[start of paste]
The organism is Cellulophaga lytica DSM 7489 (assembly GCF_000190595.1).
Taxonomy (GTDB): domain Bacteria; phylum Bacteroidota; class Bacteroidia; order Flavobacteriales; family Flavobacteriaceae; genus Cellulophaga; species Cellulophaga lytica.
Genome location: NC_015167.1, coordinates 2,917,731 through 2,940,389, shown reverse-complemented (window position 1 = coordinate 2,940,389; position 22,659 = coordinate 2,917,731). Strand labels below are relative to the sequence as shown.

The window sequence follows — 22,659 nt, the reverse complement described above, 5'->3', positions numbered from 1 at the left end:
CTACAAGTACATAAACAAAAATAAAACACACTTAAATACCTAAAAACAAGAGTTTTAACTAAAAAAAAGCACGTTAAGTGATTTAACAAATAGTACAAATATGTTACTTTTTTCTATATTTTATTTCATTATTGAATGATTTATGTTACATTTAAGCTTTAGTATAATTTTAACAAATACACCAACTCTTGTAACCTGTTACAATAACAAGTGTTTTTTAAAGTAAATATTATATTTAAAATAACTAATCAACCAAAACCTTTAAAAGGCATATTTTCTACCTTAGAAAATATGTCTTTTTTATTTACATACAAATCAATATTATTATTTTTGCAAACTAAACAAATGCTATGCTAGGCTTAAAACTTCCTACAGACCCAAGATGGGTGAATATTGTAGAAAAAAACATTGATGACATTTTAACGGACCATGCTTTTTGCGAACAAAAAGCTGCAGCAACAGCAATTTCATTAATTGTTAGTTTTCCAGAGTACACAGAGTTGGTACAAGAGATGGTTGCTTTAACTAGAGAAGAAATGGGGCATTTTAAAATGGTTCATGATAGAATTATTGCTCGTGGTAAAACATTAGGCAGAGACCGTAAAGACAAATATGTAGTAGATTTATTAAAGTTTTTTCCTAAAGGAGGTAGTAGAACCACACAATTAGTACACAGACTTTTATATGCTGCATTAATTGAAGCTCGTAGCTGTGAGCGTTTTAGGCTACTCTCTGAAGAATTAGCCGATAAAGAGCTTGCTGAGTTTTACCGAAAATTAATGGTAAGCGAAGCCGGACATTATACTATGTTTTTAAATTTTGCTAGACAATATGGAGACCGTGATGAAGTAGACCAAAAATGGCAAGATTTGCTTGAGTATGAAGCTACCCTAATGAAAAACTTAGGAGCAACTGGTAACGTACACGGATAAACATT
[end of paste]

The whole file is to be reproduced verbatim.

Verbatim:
The organism is Cellulophaga lytica DSM 7489 (assembly GCF_000190595.1).
Taxonomy (GTDB): domain Bacteria; phylum Bacteroidota; class Bacteroidia; order Flavobacteriales; family Flavobacteriaceae; genus Cellulophaga; species Cellulophaga lytica.
Genome location: NC_015167.1, coordinates 2,917,731 through 2,940,389, shown reverse-complemented (window position 1 = coordinate 2,940,389; position 22,659 = coordinate 2,917,731). Strand labels below are relative to the sequence as shown.

The window sequence follows — 22,659 nt, the reverse complement described above, 5'->3', positions numbered from 1 at the left end:
CTACAAGTACATAAACAAAAATAAAACACACTTAAATACCTAAAAACAAGAGTTTTAACTAAAAAAAAGCACGTTAAGTGATTTAACAAATAGTACAAATATGTTACTTTTTTCTATATTTTATTTCATTATTGAATGATTTATGTTACATTTAAGCTTTAGTATAATTTTAACAAATACACCAACTCTTGTAACCTGTTACAATAACAAGTGTTTTTTAAAGTAAATATTATATTTAAAATAACTAATCAACCAAAACCTTTAAAAGGCATATTTTCTACCTTAGAAAATATGTCTTTTTTATTTACATACAAATCAATATTATTATTTTTGCAAACTAAACAAATGCTATGCTAGGCTTAAAACTTCCTACAGACCCAAGATGGGTGAATATTGTAGAAAAAAACATTGATGACATTTTAACGGACCATGCTTTTTGCGAACAAAAAGCTGCAGCAACAGCAATTTCATTAATTGTTAGTTTTCCAGAGTACACAGAGTTGGTACAAGAGATGGTTGCTTTAACTAGAGAAGAAATGGGGCATTTTAAAATGGTTCATGATAGAATTATTGCTCGTGGTAAAACATTAGGCAGAGACCGTAAAGACAAATATGTAGTAGATTTATTAAAGTTTTTTCCTAAAGGAGGTAGTAGAACCACACAATTAGTACACAGACTTTTATATGCTGCATTAATTGAAGCTCGTAGCTGTGAGCGTTTTAGGCTACTCTCTGAAGAATTAGCCGATAAAGAGCTTGCTGAGTTTTACCGAAAATTAATGGTAAGCGAAGCCGGACATTATACTATGTTTTTAAATTTTGCTAGACAATATGGAGACCGTGATGAAGTAGACCAAAAATGGCAAGATTTGCTTGAGTATGAAGCTACCCTAATGAAAAACTTAGGAGCAACTGGTAACGTACACGGATAAACATT